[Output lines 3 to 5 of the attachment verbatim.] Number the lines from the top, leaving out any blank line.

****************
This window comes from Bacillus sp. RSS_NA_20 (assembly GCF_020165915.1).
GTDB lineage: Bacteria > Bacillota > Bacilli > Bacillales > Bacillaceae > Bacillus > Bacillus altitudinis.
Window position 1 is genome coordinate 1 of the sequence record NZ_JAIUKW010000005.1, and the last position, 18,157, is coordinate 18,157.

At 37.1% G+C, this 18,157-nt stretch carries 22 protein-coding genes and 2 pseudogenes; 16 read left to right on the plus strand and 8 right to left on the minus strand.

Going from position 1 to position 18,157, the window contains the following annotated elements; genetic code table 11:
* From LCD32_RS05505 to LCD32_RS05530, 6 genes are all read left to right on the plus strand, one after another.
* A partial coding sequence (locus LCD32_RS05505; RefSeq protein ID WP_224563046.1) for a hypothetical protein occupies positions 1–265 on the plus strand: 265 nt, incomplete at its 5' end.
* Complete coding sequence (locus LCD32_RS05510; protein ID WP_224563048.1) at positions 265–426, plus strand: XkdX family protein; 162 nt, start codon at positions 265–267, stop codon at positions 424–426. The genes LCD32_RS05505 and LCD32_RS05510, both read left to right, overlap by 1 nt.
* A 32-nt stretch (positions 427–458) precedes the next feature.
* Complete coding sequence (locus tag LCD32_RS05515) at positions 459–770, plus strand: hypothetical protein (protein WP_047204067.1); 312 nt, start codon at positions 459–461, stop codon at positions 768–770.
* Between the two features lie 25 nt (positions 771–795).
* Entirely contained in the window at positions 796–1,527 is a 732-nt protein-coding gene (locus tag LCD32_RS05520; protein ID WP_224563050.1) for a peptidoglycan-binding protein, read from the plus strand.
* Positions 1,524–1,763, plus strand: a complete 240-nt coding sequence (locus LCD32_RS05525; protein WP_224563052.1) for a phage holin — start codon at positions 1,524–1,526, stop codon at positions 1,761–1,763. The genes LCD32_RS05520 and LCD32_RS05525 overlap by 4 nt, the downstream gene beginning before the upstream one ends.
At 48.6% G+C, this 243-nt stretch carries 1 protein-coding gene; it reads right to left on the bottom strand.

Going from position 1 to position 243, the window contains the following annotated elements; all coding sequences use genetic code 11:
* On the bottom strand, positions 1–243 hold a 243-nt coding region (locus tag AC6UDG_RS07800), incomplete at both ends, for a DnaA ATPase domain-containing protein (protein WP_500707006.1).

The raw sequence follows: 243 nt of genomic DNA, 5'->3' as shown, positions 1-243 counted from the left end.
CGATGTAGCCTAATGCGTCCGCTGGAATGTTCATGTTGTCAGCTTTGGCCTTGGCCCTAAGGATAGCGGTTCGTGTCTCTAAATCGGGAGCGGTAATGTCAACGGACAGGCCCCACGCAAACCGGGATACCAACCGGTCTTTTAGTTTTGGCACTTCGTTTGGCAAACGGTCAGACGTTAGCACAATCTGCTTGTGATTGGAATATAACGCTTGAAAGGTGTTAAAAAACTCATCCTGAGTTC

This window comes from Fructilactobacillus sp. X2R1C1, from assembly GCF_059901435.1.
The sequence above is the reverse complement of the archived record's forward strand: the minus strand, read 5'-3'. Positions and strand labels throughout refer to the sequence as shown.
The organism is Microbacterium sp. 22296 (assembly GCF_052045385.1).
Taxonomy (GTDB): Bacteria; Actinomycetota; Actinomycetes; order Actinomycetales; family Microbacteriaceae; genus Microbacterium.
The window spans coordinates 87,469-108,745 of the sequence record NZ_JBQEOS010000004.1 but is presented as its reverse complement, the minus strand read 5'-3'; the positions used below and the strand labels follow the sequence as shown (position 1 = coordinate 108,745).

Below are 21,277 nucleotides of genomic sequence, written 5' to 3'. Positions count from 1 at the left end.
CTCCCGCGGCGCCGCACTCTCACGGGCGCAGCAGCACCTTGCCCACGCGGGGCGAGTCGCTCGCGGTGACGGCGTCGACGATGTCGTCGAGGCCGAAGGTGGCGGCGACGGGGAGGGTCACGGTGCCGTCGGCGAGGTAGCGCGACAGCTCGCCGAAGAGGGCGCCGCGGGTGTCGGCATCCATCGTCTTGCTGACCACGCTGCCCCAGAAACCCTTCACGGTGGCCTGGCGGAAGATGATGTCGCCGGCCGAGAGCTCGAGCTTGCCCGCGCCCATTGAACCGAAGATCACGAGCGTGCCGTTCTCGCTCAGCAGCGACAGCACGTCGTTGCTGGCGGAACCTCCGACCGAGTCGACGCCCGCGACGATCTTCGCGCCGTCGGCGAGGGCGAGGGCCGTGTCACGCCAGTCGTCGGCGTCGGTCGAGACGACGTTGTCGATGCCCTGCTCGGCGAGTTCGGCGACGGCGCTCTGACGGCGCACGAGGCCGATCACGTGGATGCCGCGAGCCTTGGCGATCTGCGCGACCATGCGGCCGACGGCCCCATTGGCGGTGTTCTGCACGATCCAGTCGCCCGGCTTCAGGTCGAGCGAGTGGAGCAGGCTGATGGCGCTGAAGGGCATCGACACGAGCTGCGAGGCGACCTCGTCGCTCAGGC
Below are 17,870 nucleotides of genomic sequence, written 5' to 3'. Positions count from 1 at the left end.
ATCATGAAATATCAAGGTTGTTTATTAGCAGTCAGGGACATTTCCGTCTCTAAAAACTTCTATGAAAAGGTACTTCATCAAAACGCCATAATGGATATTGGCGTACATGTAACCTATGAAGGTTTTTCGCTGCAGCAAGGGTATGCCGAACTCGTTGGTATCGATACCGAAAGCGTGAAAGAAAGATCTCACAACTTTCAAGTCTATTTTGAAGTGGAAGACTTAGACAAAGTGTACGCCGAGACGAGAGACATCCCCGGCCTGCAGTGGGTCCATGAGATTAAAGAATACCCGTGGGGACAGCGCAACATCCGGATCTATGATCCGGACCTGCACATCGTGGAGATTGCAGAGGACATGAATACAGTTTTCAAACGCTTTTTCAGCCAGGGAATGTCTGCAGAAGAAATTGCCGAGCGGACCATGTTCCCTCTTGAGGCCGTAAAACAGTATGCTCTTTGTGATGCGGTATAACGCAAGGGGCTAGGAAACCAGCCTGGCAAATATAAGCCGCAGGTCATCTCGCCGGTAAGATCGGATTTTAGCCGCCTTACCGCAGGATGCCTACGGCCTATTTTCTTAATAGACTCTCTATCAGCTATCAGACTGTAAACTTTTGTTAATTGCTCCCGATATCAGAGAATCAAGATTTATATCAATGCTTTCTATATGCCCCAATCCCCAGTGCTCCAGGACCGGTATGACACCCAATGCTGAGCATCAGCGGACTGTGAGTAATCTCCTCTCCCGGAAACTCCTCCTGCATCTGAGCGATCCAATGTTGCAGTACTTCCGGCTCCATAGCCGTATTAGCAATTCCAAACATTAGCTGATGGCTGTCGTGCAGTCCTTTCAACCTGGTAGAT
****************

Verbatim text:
Window position 1 is genome coordinate 1 of the sequence record NZ_JAIUKW010000005.1, and the last position, 18,157, is coordinate 18,157.

At 37.1% G+C, this 18,157-nt stretch carries 22 protein-coding genes and 2 pseudogenes; 16 read left to right on the plus strand and 8 right to left on the minus strand.

Going from position 1 to position 18,157, the window contains the following annotated elements; genetic code table 11: